Appellant filed a suppression motion on December 19, 2013. At the beginning of the suppression hearing, the Commonwealth conceded to the suppression of several items of evidence seized after Appellant was placed in handcuffs. See N.T. 4/3/2014, p. 3. However, the trial court continued the hearing to determine whether the officer had the right to detain Appellant and test his blood based on the smell of marijuana emanating from the vehicle. See id. at 3-6. On May 13, 2014, the trial court granted the suppression motion in part and denied it in part. The court granted suppression of all " evidence seized subsequent to [Appellant] being placed in handcuffs, with the exception of the blood test results." Trial Court Order, May 13, 2014, p. 2.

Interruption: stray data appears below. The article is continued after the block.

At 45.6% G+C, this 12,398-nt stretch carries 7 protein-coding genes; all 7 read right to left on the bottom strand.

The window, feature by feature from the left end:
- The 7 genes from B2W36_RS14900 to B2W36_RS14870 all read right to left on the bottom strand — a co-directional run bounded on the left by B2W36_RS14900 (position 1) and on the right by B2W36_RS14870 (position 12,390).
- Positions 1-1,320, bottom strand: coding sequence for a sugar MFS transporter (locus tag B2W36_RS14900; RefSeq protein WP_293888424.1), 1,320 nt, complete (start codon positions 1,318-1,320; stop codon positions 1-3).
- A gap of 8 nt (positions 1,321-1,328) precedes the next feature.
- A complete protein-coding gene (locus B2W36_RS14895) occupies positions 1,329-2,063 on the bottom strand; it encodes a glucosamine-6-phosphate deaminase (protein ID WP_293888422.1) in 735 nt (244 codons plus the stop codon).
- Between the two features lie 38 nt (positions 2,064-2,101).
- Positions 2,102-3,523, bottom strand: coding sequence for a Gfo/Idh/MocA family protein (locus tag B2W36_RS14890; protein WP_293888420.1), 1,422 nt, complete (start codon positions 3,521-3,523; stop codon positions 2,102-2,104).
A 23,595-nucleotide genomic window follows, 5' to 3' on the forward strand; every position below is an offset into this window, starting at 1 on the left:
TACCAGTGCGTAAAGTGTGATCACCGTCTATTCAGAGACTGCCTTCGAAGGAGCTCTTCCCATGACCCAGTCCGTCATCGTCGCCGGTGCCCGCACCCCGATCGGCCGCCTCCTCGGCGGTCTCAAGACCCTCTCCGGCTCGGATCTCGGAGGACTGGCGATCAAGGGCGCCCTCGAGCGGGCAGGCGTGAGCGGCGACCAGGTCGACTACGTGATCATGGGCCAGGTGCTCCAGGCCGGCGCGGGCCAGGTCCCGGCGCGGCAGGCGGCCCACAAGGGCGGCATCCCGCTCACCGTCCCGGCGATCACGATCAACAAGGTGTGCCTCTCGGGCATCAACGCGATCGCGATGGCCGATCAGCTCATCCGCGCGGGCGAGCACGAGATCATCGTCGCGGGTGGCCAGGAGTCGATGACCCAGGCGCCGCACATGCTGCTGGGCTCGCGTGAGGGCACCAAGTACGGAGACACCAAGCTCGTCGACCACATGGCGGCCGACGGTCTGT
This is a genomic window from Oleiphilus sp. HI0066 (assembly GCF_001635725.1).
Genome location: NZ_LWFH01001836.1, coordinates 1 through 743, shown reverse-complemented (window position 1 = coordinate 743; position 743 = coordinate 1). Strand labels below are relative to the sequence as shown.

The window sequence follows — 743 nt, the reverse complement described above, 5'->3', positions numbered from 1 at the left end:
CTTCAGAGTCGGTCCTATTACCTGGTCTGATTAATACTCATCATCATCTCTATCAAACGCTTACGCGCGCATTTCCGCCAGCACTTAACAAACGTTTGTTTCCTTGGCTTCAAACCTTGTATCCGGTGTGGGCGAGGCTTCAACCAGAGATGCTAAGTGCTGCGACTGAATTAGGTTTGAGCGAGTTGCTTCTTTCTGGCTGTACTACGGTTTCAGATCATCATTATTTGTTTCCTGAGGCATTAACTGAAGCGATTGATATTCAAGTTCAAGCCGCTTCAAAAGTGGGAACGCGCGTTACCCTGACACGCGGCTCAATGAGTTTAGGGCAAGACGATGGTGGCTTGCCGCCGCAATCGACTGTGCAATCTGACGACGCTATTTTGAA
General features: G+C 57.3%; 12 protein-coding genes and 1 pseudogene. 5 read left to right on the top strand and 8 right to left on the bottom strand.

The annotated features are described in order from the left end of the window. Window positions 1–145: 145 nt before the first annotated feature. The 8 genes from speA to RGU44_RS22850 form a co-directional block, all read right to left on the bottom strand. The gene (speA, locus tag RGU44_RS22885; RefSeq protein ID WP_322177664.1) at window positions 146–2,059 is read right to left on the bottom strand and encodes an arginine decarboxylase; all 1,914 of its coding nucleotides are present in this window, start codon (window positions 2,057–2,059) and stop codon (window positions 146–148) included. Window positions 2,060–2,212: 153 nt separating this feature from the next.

The trial court conducted a bench trial on August 1, 2014, during which the Commonwealth introduced the results of Appellant's blood test into evidence. The trial court convicted and sentenced Appellant as discussed, supra. Appellant timely appealed.[4]

Appellant raises the following two claims for review:

I. Whether a mere odor of marijuana emanating from the inside of a motor vehicle supports a finding of probable cause to arrest for driving under the influence[?]
II. Whether the blood alcohol results should be suppressed as fruit of the poisonous tree as a result of an illegal arrest[?]

Appellant's Brief, p. 2 (all capitals removed).